What You Should Know
Recently, the Courts ruled that Syzygy Insurance Company (“Syzygy”), a micro captive created by Highland Tank & Manufacturing Co. and its Associates (“HT&A”) did not qualify as an 831(b) micro-captive entity between the years of 2009 and 2011. Federal courts have been especially assertive outlining bad fact patterns for certain captives, as seen in similar case results such as Avrahami v. Commissioner (“Avrahami”) and Reserve Mechanical Corp v. Commissioner (“Reserve”).
Understanding the criteria and results of these court rulings is imperative to ensure that your clients’ captives, or even your own, are appropriately managed and operated.
In this whitepaper, we outline an in-depth analysis of the court case and decision, and provide you with a checklist for ensuring compliance and validity for your captive, no matter its size. Download to learn more about:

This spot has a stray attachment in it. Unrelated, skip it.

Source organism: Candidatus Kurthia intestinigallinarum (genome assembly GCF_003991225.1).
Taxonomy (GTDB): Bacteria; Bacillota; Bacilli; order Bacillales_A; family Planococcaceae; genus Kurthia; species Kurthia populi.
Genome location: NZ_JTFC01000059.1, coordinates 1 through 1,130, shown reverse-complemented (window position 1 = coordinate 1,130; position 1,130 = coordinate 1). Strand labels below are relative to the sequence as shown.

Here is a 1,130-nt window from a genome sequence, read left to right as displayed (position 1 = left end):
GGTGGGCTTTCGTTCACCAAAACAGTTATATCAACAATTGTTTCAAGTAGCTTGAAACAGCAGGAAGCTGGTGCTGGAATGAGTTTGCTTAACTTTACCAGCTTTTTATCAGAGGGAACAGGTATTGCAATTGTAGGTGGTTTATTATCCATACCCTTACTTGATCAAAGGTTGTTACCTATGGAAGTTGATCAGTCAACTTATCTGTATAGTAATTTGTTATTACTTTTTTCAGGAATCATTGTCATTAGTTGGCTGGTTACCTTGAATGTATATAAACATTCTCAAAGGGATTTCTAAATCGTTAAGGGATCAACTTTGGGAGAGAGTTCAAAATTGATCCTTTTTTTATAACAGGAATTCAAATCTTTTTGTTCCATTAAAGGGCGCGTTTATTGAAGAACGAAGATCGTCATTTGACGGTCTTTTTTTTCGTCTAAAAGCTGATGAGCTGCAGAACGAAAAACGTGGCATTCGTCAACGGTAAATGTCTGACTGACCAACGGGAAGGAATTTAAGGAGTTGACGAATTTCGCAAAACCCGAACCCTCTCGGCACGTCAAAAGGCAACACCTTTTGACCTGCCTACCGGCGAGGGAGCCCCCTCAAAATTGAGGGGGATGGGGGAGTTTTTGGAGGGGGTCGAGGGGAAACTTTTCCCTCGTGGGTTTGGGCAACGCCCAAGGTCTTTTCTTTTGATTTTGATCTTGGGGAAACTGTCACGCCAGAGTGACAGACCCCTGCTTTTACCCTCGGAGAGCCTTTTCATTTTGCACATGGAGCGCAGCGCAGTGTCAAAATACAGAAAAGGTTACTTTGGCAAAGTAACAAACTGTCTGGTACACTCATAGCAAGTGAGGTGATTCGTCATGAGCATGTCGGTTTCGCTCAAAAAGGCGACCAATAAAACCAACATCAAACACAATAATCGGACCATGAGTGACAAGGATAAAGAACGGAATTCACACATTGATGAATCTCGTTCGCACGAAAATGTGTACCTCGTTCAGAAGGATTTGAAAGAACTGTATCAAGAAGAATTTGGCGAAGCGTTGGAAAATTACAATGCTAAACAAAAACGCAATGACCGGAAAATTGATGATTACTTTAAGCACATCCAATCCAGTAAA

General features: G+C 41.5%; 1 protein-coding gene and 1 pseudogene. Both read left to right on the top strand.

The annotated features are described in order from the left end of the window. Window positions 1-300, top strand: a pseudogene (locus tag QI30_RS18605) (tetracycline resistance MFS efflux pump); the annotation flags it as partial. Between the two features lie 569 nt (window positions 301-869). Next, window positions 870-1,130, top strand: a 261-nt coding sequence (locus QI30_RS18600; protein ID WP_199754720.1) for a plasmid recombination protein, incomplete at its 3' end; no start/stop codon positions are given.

- Circular flow of Funds
- Arm’s-Length Contract
- Valid and Binding Policies
and more, so that your captive isn’t the next one getting negative press!
Latest posts by Prabal Lakhanpal (see all)
- 3 Unique Use Cases for Captives, From VCIA 2019 - September 25, 2019
- Syzygy Insurance Co. v. Commissioner of Internal Revenue - June 13, 2019
- CICA 2019: Preparing for the Future by Learning from the Past - April 10, 2019
- 7 Ways Captives Provide Clients a Competitive Edge - October 23, 2018
- What You Need to Know About RFP’s - August 27, 2018